“It is possible for HIV-positive women to give birth to healthy babies as long as the pregnant mother follows medical advice,” says Dorika Doko, who found out she was HIV-positive when she was pregnant. “I started taking medication and gave birth to my baby without any problems.”
That is the reassuring message Dorika tells all her friends. Dorika received care and support throughout her pregnancy from mothers2mothers (m2m) mentors at Malingunde Health Center in Malawi.
Significant progress has been made over the last decade towards the elimination of pediatric AIDS. Yet each day, 600 children are still infected with HIV. Almost 90% of these children live in sub-Saharan Africa, and most acquire HIV from their mothers during pregnancy, childbirth, and breastfeeding.
m2m matches newly diagnosed pregnant women in Africa with specially trained mentor mothers who share a common bond – they are also living with HIV. These mentor mothers are part of the health care team, working alongside clinical staff to provide education and support, showing each woman how to keep her baby free from HIV and live a healthy life. By providing peer education and psychosocial support to HIV-positive pregnant women and new mothers, the program has proven effective in helping women access medical interventions that significantly reduce the risk of mother-to-child transmission of HIV, supporting them to lead healthy lives.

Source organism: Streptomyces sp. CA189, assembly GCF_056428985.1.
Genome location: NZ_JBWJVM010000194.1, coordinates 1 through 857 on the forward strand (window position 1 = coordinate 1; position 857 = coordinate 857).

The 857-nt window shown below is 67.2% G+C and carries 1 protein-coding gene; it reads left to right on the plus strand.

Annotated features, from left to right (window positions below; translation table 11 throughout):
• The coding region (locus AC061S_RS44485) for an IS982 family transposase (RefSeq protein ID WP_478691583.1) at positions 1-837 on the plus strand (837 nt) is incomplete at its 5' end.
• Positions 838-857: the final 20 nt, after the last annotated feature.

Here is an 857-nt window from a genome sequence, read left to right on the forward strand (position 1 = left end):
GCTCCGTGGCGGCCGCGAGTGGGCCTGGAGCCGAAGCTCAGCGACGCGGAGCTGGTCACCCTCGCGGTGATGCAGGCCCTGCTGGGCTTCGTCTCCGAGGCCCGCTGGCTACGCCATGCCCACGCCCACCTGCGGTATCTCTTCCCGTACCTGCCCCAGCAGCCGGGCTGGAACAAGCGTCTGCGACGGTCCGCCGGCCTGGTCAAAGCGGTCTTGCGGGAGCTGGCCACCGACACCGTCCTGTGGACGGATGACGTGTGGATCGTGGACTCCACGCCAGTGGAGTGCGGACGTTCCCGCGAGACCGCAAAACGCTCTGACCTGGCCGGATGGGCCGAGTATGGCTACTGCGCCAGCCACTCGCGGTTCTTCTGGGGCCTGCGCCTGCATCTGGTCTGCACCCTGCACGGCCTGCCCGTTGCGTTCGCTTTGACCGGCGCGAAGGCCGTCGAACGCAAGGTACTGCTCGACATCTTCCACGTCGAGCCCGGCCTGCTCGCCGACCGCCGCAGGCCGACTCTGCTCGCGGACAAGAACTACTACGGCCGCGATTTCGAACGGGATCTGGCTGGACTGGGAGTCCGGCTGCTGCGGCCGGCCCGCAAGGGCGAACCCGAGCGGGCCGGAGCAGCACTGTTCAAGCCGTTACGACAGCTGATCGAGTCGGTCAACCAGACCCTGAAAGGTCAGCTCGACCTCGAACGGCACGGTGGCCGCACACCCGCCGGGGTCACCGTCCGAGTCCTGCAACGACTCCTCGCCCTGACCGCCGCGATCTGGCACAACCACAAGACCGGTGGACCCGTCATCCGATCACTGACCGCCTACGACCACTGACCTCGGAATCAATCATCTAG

The program also has a positive impact on the mentor mothers themselves. Because of their employment by m2m and their own experiences and expertise, they gain financial security, become respected role models in their communities, and challenge stigma and discrimination around HIV.
“I encourage pregnant women to get tested for HIV/AIDS, so they can get timely and adequate counseling,” says Grace Kasunda, a community mentor mother in Mitundu, Malawi, who tested HIV-positive in 1997. “Through m2m initiatives we are able to mobilize women and encourage them to seek medical attention as soon as possible. It’s all about encouraging HIV positive women that this is not the end of the road.”
Johnson & Johnson has been partnering with Mothers2Mothers since 2005 to empower women living with HIV to keep themselves and their babies healthy. In 2014, Johnson & Johnson supported the training of more than 60 mentor mothers in Malawi who have mentored more than 6000 women in their communities in their first year alone. In addition, Johnson & Johnson also supports m2m programs in Kenya, South Africa and Uganda.